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Amyotrophic lateral sclerosis is a fatal type of motor neuron disease. It is characterized by progressive degeneration of nerve cells in the spinal cord and brain. It's often called Lou Gehrig's disease, after a famous baseball player who died from the disease. ALS it is one of the most devastating of the disorders that affects the function of nerves and muscles.
ALS does not affect mental functioning or the senses (such as seeing or hearing), and it is not contagious. Currently, there is no cure for this disease.
ALS most commonly affects people of any racial or ethnic group between the ages of 40 and 70, although it can occur at a younger age.
There are 2 main types of ALS:
Experts do not know the cause of ALS. In a few cases, genetics is involved. ALS research is looking into possible environmental causes of ALS.
With ALS, you may first have weakness in a limb that develops over a matter of days or, more commonly, a few weeks. Then, several weeks to months later, weakness develops in another limb. Sometimes the initial problem can be one of slurred speech or trouble swallowing.
As ALS progresses, though, more and more symptoms are noticed. These are the most common symptoms of ALS:
As the disease progresses, symptoms may include:
The symptoms of ALS may look like other conditions or medical problems. Always see your healthcare provider for a diagnosis.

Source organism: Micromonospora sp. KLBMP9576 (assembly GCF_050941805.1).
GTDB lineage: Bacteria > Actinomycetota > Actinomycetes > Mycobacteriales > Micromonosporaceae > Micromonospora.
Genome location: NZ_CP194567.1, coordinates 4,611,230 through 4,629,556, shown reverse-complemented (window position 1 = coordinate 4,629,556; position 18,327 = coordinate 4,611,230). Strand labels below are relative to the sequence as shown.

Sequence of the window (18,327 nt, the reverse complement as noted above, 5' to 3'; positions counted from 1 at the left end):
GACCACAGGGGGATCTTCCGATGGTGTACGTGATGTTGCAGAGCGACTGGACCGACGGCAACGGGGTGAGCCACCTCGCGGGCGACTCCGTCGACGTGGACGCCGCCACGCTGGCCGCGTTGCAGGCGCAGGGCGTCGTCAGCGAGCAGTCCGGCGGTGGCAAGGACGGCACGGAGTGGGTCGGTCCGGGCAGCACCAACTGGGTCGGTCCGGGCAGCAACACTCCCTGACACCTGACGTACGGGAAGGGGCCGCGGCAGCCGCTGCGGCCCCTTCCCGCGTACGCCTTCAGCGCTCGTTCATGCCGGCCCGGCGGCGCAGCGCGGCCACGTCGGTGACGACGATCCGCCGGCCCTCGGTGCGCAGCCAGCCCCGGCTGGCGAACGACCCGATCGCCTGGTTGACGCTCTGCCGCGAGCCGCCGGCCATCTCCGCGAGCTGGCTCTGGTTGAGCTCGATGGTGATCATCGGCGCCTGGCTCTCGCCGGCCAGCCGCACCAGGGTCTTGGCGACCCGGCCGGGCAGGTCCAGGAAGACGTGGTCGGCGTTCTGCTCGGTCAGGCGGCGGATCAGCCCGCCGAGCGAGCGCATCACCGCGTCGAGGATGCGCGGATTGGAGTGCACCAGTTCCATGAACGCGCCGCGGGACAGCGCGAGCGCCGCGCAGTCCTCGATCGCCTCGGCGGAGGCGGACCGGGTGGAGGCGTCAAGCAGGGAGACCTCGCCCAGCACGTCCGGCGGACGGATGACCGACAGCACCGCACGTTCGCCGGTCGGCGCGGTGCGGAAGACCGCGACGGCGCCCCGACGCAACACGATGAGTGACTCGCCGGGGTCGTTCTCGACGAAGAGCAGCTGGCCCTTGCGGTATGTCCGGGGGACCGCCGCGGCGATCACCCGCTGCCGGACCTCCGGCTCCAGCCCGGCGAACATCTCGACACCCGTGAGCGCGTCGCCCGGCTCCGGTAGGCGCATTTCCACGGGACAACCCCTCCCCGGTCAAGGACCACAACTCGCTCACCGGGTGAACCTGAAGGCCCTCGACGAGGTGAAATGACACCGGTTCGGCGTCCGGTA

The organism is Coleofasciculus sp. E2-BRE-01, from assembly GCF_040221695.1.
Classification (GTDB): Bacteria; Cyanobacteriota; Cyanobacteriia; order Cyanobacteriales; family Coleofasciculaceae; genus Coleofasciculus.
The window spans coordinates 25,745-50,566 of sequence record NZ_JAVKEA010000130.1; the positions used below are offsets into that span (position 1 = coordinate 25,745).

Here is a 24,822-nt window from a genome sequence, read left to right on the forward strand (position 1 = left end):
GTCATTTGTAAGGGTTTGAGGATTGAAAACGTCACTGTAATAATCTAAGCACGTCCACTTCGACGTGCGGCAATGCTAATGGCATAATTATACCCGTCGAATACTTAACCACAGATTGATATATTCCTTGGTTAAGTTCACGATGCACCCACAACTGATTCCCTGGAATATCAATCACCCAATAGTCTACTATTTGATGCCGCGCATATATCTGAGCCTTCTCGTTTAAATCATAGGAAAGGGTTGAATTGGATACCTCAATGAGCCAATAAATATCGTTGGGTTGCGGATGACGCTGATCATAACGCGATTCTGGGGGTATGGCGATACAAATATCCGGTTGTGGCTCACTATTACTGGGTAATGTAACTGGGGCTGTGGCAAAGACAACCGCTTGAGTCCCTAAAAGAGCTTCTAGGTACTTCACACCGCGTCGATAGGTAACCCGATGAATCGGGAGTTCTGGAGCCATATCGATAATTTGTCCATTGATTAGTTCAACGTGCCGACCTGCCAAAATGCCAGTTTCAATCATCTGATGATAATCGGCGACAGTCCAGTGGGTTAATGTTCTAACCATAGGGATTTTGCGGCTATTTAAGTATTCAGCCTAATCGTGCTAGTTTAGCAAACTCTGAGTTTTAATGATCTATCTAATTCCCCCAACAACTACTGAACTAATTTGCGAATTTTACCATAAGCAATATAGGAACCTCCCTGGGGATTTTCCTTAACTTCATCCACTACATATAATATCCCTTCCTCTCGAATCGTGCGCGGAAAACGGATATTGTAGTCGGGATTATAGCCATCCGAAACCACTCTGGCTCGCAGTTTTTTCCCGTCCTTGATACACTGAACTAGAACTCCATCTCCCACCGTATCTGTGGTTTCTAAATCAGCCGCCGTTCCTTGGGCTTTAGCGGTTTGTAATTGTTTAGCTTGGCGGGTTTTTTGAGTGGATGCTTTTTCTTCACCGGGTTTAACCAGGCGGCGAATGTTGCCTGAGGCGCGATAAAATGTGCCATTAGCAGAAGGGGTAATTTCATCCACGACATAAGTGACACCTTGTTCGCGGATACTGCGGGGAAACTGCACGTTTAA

There is no specific test to diagnose ALS. Your healthcare provider will consider your medical history and symptoms and will do certain tests to rule out other conditions including:
There is no cure for ALS. Over a period of 3 to 5 years, the disease will progress, making voluntary movements of arms and legs impossible. In time, you will need help with personal care, eating, and mobility. Movement of the diaphragm for breathing is also impaired. You may need a ventilator for breathing. Most people with ALS die from respiratory failure.
For most people with ALS, the main treatment may involve the management of symptoms, This may include physical, occupational, speech, respiratory, and nutritional therapies. Some medicines, and heat or whirlpool therapy may help relieve muscle cramping. Exercise, in moderation, may help maintain muscle strength and function.
There is no cure and no proven treatment for ALS. However, the FDA approved the medicine riluzole. This is the first drug that has prolonged the survival of people with ALS.
Managing the symptoms of ALS is a process that is challenging for you, your caregivers, and your medical team. However, it’s important to know that there are many community resources available for support and assistance.
Researchers are conducting studies to increase their understanding of genes that may cause the disease, mechanisms that can trigger motor neurons to degenerate in ALS, and approaches to stop the progress leading to cell death.
ALS will eventually lead to disability and death. Although your ability to move and breathe independently will be affected, your intelligence and ability to think is not. You and your family will work closely with your healthcare provider to manage symptoms as they develop. Use of the medicine may prolong your life by a few months, particularly if you have trouble swallowing. Discuss ways to make living spaces more accessible, and use of mobility devices and wheelchairs. It’s very important to discuss end-of-life decisions with your loved ones.
It is important that you keep your healthcare provider informed about new symptoms so she or he can recommend therapies and community resources appropriately. Most importantly, call your healthcare provider if you start to have trouble breathing.
Tips to help you get the most from a visit to your healthcare provider:
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